The spring edition of Exchange is out today! The fourth edition of our exclusive magazine sets the direction for the Fifth Assembly. We invited experts and practitioners from areas including social policy, health and housing to tell us what they think the biggest challenges facing Read more »
On Monday 29th November, the Western Mail featured the Bevan Foundation’s latest analysis of employment figures, published on its blog the same day. Under the headline ‘Welsh Government job creation is a “drop in the ocean”, claims Bevan Foundation‘, the Western Mail article said:
Young people have borne the brunt of the recession in Wales and Government efforts to fight joblessness represent a “drop in the ocean,” a leading anti-poverty campaigner has warned.
Victoria Winckler of the Bevan Foundation has analysed the jobs figures for young people in Wales and said the “misery is a long way from over” for 16 to 24-year-olds.
She said: “Since the recession began in the second quarter of 2008, a total of 27,000 jobs have disappeared from Wales.
“They’ve gone from a mix of household names like Hoovers and Hotpoint, from small and medium sized businesses across the board, and increasingly from the public sector.
“Clearly, when those businesses and organisations laid-off workers people of all ages were let go. But our analysis of employment statistics suggests that it is young people who have suffered by far the most.”
She said that the number of people in the 16-24 age group in work had fallen from 204,500 four years ago to just 162,600 this year, a fall of nearly 42,000 jobs.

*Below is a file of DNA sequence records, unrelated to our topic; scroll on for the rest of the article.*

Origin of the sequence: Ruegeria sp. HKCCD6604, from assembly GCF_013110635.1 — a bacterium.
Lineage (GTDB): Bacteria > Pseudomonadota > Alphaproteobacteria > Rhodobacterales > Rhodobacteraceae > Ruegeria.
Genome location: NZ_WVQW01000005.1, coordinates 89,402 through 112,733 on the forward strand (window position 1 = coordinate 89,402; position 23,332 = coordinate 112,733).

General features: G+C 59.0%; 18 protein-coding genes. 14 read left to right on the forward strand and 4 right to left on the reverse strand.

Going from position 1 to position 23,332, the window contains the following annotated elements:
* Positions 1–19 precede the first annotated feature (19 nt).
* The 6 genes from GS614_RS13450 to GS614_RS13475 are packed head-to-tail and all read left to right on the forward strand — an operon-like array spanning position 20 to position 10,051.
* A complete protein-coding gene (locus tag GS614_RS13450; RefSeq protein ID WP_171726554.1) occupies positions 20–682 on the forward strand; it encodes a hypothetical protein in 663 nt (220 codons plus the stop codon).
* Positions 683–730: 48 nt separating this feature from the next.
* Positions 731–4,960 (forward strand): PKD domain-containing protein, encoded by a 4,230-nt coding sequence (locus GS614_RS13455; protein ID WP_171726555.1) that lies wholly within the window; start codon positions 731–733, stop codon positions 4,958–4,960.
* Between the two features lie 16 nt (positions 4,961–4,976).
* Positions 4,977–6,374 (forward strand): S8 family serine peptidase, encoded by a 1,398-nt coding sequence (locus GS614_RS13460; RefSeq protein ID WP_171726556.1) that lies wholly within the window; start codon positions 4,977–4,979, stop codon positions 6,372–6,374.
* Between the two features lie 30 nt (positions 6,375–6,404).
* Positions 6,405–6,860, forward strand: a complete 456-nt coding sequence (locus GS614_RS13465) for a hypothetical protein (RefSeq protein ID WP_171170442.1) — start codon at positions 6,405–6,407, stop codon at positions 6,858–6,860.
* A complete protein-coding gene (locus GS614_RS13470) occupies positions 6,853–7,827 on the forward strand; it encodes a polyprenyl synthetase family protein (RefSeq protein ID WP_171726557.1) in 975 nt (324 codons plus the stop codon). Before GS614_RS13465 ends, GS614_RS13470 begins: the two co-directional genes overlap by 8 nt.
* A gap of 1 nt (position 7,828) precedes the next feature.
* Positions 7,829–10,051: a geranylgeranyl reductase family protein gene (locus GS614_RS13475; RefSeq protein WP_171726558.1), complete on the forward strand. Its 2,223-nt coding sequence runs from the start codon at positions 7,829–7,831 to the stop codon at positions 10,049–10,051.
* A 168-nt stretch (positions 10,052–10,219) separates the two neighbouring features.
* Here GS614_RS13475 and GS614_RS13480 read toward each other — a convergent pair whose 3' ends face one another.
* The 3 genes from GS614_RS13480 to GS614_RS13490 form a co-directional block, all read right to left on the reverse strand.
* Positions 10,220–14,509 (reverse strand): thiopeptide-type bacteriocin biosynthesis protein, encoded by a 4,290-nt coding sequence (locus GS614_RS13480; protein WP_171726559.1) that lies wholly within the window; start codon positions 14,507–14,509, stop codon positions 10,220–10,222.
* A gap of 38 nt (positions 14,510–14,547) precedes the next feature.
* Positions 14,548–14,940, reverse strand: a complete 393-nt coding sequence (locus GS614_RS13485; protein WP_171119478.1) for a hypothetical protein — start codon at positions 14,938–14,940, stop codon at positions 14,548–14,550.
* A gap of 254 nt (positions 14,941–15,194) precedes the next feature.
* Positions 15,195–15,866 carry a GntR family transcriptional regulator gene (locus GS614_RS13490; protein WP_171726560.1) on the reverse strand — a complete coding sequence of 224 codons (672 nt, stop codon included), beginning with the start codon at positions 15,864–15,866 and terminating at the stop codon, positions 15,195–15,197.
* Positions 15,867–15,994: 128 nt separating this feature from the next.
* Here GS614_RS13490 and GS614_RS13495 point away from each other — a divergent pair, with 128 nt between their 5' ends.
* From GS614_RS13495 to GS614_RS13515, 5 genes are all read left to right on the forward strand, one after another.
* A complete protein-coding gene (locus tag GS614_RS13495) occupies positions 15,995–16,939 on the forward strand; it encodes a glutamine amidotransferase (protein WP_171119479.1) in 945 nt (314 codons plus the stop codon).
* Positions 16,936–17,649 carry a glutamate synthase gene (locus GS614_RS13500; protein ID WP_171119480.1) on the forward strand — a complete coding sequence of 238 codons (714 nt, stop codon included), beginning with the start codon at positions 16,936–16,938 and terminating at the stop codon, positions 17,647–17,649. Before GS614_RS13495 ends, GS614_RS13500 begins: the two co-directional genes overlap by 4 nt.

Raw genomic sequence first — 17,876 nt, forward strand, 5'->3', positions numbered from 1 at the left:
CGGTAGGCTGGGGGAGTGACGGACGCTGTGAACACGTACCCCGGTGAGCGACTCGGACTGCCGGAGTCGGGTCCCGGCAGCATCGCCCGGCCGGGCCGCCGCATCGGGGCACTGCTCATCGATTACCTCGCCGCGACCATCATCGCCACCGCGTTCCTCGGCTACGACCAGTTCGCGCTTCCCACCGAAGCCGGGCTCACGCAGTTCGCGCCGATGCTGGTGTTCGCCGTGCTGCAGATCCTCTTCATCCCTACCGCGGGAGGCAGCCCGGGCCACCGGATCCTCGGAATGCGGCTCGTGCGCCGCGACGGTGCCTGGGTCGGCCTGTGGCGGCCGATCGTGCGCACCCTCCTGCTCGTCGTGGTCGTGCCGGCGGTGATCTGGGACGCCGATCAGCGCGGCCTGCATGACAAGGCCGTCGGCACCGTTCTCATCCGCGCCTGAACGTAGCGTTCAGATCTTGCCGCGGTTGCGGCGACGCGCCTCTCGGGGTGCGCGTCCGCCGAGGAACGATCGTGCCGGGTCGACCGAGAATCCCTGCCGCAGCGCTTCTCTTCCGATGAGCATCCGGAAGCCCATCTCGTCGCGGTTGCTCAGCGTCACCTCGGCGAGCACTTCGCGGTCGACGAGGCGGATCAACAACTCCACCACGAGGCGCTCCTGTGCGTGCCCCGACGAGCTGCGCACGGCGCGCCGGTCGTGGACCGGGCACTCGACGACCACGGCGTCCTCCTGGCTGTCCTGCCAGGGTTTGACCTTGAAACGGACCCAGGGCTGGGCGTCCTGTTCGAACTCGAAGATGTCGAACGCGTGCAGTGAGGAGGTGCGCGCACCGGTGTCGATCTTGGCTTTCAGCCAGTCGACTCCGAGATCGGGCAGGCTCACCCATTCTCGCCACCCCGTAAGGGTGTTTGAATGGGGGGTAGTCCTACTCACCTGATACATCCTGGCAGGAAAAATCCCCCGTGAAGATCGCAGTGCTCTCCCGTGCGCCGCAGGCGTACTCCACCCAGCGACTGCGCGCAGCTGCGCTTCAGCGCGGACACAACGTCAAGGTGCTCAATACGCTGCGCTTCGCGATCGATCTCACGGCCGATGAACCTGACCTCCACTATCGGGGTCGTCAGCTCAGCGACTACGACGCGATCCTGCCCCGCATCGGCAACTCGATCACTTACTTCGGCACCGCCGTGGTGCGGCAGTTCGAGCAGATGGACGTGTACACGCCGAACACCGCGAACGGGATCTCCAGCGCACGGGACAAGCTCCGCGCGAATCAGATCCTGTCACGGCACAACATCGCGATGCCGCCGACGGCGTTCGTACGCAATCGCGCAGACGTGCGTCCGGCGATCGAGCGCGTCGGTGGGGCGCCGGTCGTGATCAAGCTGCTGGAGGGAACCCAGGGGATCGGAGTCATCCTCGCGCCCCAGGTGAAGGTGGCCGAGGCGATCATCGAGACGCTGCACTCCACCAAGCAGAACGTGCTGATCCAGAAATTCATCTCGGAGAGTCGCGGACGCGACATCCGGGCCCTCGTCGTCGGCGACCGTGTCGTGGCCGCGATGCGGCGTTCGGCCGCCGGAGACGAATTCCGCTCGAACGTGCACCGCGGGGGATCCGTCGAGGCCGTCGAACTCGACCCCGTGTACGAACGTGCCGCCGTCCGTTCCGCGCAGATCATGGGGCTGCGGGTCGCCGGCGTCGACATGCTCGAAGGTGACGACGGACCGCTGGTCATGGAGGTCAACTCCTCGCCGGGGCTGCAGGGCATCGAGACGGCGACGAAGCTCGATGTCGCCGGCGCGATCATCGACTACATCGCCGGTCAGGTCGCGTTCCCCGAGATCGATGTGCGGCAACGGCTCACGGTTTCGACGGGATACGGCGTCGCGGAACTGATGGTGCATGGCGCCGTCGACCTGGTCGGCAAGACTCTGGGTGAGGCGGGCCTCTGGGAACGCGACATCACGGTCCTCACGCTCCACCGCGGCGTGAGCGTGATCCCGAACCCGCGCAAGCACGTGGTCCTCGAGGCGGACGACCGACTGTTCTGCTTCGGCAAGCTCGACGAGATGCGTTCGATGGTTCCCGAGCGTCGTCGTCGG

“To lose one in five jobs in just four years is devastating, and it leaves less than half of this age group working,” she said.
“Some of the decrease is because more and more young people are staying in education, but the main impact is seen in unemployment.
“The number of unemployed young people has increased by more than 15,000 since the recession began, up 50% for young men and 33% for young women.
“Six local authorities in Wales have male youth unemployment of over 30% – it’s a shocking 39% in Rhondda Cynon Taf – and three have female youth unemployment over this level.”
Ms Winckler noted that people in this age group get a reduced rate of Jobseekers’ Allowance – a maximum of £56.25. She added that they were limited to the ‘shared rate’ of help with their rent, stating that in Cardiff this amounted to a maximum of £55.38 a week.
She said: “Jobs Growth Wales is useful but an absolute drop in the ocean against this scale of unemployment – Wales’s 50,000 unemployed young people deserve more. Meanwhile, in the meagre five weeks that Assembly Members have sat since their summer break, the subject has not featured.”